Toronto Maple Leafs Trade Rumors: 5 Reasons Toronto Shouldn't Deal Luke Schenn
For months we've been hearing Luke Schenn's name swirling in trade rumors.
Whether it's been in a potential deal for Edmonton's first overall selection in this year's entry draft, or back at the trade deadline when there were whispers about moving the big defenseman for Philadelphia's former second overall selection in James van Riemsdyk, Schenn's name has been included in nearly every rumor surrounding Toronto in 2012.
From impatient fans, to long-tenured sports media personalities, everyone seems to want to move the 22-year-old Saskatchewan native.
There are, however, still plenty of valid reasons to keep Luke Schenn playing in Toronto.
Let's take a look at the five most important.
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As I alluded to earlier, Luke Schenn is still just 22 years old, and will not turn 23 until November of this year.
As Luke was immediately thrust into action because Toronto's group of defensemen was in absolute shambles, he began playing at the ripe age of 18.
Giving up on a 22-year-old, especially a defenseman, who tend to reach their potential later than forwards, would not be fair to Luke, nor would it be good for the organization's long-term success.
His Role on the Team
Whether or not you're a fan of Luke Schenn's play on the ice, he is one of the only stay-at-home, shutdown defensemen the Maple Leafs have.
While Dion Phaneuf looks, at times, like he can play solid defensive hockey, he looks lost in his own zone at other times.
Then there are Luke Schenn and Toronto's favorite whipping boy, Mike Komisarek.
After that, you've got Cody Franson, who plays more of a hybrid game, and Jake Gardiner, John-Michael Liles and Carl Gunnarsson, who are all smaller, more offensive defensemen.
That's one thing people often overlook when they throw Luke Schenn's name around in trade rumors.
Moving Schenn would mean Toronto would either have an incredibly soft defense, or be forced to play Mike Komisarek, who seems to be a magnet for mistakes every time he touches the ice, every game (and even then the Leafs would lack some serious toughness on the blue line).
While Luke Schenn may be a valuable piece that could net Toronto some serious return, it would not be wise to move him for the short-term or long-term success of the franchise.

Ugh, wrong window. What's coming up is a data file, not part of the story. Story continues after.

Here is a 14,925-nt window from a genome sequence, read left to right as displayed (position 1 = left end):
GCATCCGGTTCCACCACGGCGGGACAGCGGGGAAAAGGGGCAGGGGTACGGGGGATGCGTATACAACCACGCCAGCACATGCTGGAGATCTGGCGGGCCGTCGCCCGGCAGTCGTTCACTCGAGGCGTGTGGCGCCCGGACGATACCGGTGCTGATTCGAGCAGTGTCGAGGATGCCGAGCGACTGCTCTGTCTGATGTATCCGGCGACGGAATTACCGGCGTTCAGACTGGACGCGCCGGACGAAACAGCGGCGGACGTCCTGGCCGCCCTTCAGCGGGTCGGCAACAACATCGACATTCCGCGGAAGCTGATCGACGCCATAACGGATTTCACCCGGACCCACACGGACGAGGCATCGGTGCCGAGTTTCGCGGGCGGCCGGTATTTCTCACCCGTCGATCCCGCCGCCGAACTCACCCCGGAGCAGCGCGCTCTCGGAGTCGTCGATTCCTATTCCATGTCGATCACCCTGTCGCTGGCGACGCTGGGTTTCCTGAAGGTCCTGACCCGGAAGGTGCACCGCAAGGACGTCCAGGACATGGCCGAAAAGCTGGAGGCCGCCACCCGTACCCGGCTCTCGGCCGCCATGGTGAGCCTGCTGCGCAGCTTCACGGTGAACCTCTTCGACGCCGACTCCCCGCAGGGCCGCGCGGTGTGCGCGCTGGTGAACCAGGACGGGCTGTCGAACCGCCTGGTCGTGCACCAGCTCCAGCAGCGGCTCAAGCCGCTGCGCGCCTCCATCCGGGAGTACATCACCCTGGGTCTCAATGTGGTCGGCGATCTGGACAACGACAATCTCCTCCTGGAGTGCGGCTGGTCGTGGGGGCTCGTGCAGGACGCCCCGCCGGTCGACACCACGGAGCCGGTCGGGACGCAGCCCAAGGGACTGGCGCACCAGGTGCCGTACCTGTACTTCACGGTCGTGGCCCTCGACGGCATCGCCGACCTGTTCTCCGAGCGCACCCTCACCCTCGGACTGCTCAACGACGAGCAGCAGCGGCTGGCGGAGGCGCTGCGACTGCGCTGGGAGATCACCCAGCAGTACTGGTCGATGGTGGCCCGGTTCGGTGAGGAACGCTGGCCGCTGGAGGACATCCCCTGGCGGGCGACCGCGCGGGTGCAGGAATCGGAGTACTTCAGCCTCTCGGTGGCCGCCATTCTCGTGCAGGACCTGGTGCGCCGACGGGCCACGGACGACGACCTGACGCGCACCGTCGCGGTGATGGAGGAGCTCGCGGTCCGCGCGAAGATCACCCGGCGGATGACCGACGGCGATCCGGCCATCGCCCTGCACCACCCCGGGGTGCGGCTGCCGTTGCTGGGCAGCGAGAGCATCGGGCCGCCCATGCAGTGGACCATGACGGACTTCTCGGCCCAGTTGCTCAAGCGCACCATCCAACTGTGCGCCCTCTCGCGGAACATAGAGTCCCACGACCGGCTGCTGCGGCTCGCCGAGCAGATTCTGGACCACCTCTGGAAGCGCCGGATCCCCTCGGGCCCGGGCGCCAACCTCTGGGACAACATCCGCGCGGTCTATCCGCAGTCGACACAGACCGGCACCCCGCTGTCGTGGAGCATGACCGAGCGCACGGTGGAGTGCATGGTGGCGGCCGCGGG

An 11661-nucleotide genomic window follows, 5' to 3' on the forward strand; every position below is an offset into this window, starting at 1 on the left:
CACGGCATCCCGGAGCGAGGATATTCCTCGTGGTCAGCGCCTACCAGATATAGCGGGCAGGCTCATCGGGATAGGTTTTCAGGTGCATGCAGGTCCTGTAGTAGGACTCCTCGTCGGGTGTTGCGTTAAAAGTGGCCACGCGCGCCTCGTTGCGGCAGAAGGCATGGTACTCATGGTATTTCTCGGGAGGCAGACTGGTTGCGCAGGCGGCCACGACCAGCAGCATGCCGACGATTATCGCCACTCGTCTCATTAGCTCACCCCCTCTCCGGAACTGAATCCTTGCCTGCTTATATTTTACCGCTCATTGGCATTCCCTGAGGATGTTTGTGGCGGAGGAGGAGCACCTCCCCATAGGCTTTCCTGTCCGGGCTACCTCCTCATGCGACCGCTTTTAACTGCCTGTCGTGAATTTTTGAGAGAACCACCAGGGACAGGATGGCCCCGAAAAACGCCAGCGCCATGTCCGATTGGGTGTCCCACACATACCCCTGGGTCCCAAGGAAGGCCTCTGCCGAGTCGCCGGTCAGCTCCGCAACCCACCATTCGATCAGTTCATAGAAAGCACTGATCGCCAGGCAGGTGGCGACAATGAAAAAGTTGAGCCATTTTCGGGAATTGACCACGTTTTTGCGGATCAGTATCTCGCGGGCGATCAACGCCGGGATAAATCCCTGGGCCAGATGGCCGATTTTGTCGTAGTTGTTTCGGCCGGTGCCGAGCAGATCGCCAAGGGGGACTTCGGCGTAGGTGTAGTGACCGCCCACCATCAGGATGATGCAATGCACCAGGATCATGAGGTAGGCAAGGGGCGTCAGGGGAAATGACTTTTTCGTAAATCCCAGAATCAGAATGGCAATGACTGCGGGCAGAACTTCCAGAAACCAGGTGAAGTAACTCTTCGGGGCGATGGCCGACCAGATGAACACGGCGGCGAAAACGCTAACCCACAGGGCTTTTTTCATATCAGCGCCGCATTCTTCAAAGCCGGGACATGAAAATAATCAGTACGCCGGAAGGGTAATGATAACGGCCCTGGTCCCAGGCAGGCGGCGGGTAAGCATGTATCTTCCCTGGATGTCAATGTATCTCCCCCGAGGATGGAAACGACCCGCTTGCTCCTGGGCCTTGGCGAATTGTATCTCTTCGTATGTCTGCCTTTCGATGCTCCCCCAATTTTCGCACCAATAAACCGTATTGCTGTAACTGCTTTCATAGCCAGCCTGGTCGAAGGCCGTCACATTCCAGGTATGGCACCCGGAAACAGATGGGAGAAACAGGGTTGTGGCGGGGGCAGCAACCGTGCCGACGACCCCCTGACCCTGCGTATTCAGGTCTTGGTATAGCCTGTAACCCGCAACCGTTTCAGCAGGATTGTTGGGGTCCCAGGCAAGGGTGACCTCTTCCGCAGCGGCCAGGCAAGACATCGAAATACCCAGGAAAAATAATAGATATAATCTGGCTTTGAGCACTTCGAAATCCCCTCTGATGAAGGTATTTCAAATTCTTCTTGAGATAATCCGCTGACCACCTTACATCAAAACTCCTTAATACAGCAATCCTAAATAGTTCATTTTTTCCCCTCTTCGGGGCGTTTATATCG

He's Shown Glimpses of How Good He Can Be
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Though the times haven't always been easy for the young Luke Schenn, there have been moments in which he's shown why the Maple Leafs traded up to draft him with the fifth pick in the 2008 draft.
Like just about any other defenseman his age, Luke still needs to work on his positioning in his own end, but there are plenty of positives for fans to take away from Luke's first four seasons.
First, while many see his career rating of minus-23 as a major negative, it can also be interpreted as a fairly decent number, considering he was minus-12 as an 18-year-old rookie, and Toronto has had a sad group of defensemen since Luke's arrival.
Secondly, and most impressive of all, has been the fact that Schenn has shown he is among the best in the league when it comes to hit totals.
In his four career seasons at the NHL level, Schenn has finished with less than 200 hits in only one of them, totaling more than 250 hits in each of the last two.
Schenn has shown that he's only getting better as each year goes on, whether it seems like it to the everyday fan or not, and hopefully management sees that.
There Are Other Players to Deal That Wouldn't Hurt as Much in the Long Run
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After taking control of the Toronto Maple Leafs a few years ago, Brian Burke was determined to build the team for both "the now" and the future.
While he has failed miserably at building the team for success in the present, at least he has re-stocked what was a depleted Toronto farm system with a few valuable pieces.
At this point in time, it may be smarter to use a player like Carl Gunnarsson in a trade instead of Luke Schenn, and add a prospect or a pick to sweeten the deal for a potential trade partner.
That way, Toronto will be able to keep one of their only shutdown defenseman, trade from their strength (quicker, puck-moving defensemen), and acquire a potential No. 1 overall pick or a James van Riemsdyk-type player without depleting their farm system or moving the talented Luke Schenn.
His Development Is Ongoing and He Should Not Be Given Up on Yet
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As I mentioned earlier, Luke Schenn was called upon to play in the NHL the same year he was drafted. After just three to four months of preparation following the NHL entry draft in June, Schenn was expected to jump from junior hockey, where he played against boys as young as 16, to the NHL, where he was expected to shut down players like Ilya Kovalchuk, Jason Spezza and the rest of the Eastern Conference on a regular basis.
Considering some players return to junior hockey, then play a year or two in the AHL to further hone their craft, what Schenn has been able to do is impressive.
Imagine trying to develop your game as an 18-year-old against the world's best hockey players every single game.
Even today, Luke is still learning the game and has plenty of time before he'll even reach his prime.
There is absolutely no reason to believe that Schenn's growth as a player has stopped and that he should be dealt now before his value diminishes.
Heck, even if he does peak at this point, at least he's no Thomas Hickey, right?